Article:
Tuesday, July 19, 2011

Occlusion culling

The best way to speed things up is to send, load, and draw as little as possible. Hexahedra now uses hardware occlusion culling at the client side to determine which chunks to fetch over the network and show to the player.

Hardware occlusion checking is done by drawing the scene first, and then pretending to draw a box (or any convenient primitive) around whatever you want to cull. The GPU then tells you if this box would have been visible or not, had it actually been drawn. If it is visible, you can then proceed to load and draw the actual million-triangle object as usual.

How not to do it

It would be nice if we could check if the 16x16x16 bounding box of a chunk is visible, before we grab it from the server, decompress it, make a mesh, and push it to the graphics card.

We run into a couple of problems right away. First, to make sure the check is useful, the chunks that could potentially occlude it must be drawn first. For a chunk somewhere straight in front of the player, there's only one potential occluder. (For example, the chunk at {2,0,0} is only covered by the one at {1,0,0}.) Most chunks will have 2 or 3 potential occluders, though. And to determine whether to draw them or not, we'll have to check their occluders first...

Technical complications aside (chunks cannot be turned into meshes until their six neighbors are loaded, both the GPU queries and network queries are asynchronous, etc.) it is easy to see this is tricky to get working. And it doesn't work that well either. Suppose we have a chunk A, and three neighboring chunks B, C, and D that are A's potential occluders. B and C are visible, but they're on the edge of the screen. D is just off the edge of the screen, so we can't do a visibility check just yet. But until it becomes visible, we can't issue the query for A. (Well, we could,  but that would result in way too many queries and loads of false positives.)  However, if B and C don't cover A completely, we will see an ugly gap until the player turns his head far enough for D to enter the screen.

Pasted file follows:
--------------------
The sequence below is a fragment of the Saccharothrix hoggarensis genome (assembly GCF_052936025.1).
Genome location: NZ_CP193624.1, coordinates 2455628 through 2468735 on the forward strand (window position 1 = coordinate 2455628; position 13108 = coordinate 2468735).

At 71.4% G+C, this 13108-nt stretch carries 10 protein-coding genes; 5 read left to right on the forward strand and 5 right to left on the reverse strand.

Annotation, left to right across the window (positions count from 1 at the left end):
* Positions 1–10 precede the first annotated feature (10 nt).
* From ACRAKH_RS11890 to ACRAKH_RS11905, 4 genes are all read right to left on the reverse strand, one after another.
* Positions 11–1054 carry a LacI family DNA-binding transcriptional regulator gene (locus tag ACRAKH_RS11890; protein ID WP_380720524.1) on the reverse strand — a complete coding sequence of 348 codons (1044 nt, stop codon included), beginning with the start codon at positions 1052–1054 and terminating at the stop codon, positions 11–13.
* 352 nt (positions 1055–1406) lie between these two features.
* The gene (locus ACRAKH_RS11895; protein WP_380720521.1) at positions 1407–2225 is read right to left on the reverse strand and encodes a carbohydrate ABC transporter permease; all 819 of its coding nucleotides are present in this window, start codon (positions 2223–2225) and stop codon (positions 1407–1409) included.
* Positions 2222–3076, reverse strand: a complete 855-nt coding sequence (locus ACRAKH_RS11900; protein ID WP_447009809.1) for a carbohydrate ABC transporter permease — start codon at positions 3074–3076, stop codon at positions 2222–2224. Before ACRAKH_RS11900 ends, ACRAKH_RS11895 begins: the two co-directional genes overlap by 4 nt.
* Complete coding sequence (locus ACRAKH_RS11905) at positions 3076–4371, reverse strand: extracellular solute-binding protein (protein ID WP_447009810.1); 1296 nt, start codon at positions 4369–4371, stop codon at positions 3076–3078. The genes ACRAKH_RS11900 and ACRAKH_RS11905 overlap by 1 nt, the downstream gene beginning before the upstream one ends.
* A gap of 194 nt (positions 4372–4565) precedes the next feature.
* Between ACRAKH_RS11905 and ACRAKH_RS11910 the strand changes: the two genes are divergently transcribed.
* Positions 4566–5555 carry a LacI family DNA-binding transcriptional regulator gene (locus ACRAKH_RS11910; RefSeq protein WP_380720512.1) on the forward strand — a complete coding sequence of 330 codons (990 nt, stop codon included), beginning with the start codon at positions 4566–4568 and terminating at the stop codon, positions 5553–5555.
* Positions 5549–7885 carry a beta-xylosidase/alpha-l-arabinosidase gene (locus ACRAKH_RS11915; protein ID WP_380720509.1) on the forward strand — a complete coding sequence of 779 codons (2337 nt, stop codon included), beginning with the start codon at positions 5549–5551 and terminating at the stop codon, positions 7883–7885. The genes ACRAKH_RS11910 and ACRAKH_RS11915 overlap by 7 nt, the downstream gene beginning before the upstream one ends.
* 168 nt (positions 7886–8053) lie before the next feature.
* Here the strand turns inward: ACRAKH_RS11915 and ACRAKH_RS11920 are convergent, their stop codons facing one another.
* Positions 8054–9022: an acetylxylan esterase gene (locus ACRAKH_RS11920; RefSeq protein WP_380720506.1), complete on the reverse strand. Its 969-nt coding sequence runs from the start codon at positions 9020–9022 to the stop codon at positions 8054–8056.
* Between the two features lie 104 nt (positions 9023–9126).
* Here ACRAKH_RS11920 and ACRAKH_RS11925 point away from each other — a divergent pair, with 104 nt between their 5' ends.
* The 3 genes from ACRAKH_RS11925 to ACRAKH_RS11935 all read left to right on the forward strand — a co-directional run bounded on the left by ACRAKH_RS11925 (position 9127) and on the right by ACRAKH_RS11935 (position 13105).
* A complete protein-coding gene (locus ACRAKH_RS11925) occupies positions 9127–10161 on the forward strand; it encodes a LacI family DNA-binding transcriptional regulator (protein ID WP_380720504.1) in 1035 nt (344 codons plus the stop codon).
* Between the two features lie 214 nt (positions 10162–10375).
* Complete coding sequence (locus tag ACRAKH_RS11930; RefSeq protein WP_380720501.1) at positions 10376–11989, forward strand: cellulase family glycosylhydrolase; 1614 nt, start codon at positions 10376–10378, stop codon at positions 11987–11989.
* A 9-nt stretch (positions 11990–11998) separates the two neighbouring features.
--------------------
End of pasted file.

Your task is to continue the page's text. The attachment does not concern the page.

So that's where I lost a lot of time last month. :P

Better occlusion checking

The solution is not to check the bounding boxes, but the faces that touch the chunks that are already visible. Here's an illustration of how it is implemented right now:

Step 1: the player is standing in this chunk, which is of course visible to the player. Six queries are issues, one for every face of this chunk. (In the illustration you see only four). The queries are shown as lines. The dotted lines are outside the player's view, so we can't resolve them yet. The solid lines, however, will be answered by the GPU soon.

Step 2: The GPU has told us both faces are visible, so we fetch the corresponding chunks from the server, and draw them. For the new visible chunks, we issue new visibility queries. There are now four queries underway, and four are on hold.

Step 3: Some of the queries of chunk 1 have returned, and two faces are invisible. We mark the chunks as occluded, and we don't load them or issue any further queries for them.

Step 4: More data comes back, but in the meantime the player turns his head to the right. The face on the right enters the screen, and the query becomes active.

Step 5: The face is visible, and chunk 2 is loaded and drawn. Three new queries are sent to the GPU, including the one for the face that borders the occluded chunk above it.

Step 6: That face is visible, so chunk 3 is now marked visible as well. The other two faces were occluded.

Coming up

It appears there is still a problem where I get false negatives back. This is annoying, because the terrain shows a hole at that point. Here's a screenshot with one of such hiccups. The queries are drawn in green, for debugging purposes.

Usually a shake of the mouse solves it, and the algorithm chugs along as if nothing happened, but it's really annoying and ugly.  Also, I need to integrate the heightmap, so I can skip air chunks. (As you can see, there's a lot of unnecessary checking going on up in the sky. This will speed things up tremendously.)

Once that's taken care of, I hope to be able to post some videos showing all this in action, and also some statistics of just how much memory and triangles this saves under realistic conditions.

1 comment:

  1. It seems to me like you can save a trip to the GPU somewhere by doing an opacity check on the 16x16 blocks on the face of a chunk. Since you have to have the 6 adjacent chunks loaded to get the meshes, you should be able to trivially reject one or two of them this way.